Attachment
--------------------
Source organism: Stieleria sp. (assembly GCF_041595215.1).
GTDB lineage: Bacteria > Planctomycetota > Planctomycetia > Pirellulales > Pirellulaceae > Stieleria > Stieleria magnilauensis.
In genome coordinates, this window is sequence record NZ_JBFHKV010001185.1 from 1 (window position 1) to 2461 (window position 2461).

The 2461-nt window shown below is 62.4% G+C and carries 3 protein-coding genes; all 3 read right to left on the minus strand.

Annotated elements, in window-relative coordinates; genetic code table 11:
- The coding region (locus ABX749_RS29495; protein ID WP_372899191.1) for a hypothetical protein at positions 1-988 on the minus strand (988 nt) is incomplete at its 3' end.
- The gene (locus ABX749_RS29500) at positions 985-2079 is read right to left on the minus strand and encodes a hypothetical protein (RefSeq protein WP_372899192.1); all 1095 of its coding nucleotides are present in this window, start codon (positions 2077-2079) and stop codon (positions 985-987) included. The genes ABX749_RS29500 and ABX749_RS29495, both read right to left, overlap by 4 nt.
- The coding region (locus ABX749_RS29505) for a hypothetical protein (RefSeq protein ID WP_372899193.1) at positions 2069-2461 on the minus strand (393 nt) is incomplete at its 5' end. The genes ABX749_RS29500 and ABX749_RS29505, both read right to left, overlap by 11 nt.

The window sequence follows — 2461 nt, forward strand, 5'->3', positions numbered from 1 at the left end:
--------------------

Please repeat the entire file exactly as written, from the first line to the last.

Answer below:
Source organism: Stieleria sp. (assembly GCF_041595215.1).
GTDB lineage: Bacteria > Planctomycetota > Planctomycetia > Pirellulales > Pirellulaceae > Stieleria > Stieleria magnilauensis.
In genome coordinates, this window is sequence record NZ_JBFHKV010001185.1 from 1 (window position 1) to 2461 (window position 2461).

The 2461-nt window shown below is 62.4% G+C and carries 3 protein-coding genes; all 3 read right to left on the minus strand.

Annotated elements, in window-relative coordinates; genetic code table 11:
- The coding region (locus ABX749_RS29495; protein ID WP_372899191.1) for a hypothetical protein at positions 1-988 on the minus strand (988 nt) is incomplete at its 3' end.
- The gene (locus ABX749_RS29500) at positions 985-2079 is read right to left on the minus strand and encodes a hypothetical protein (RefSeq protein WP_372899192.1); all 1095 of its coding nucleotides are present in this window, start codon (positions 2077-2079) and stop codon (positions 985-987) included. The genes ABX749_RS29500 and ABX749_RS29495, both read right to left, overlap by 4 nt.
- The coding region (locus ABX749_RS29505) for a hypothetical protein (RefSeq protein ID WP_372899193.1) at positions 2069-2461 on the minus strand (393 nt) is incomplete at its 5' end. The genes ABX749_RS29500 and ABX749_RS29505, both read right to left, overlap by 11 nt.

The window sequence follows — 2461 nt, forward strand, 5'->3', positions numbered from 1 at the left end: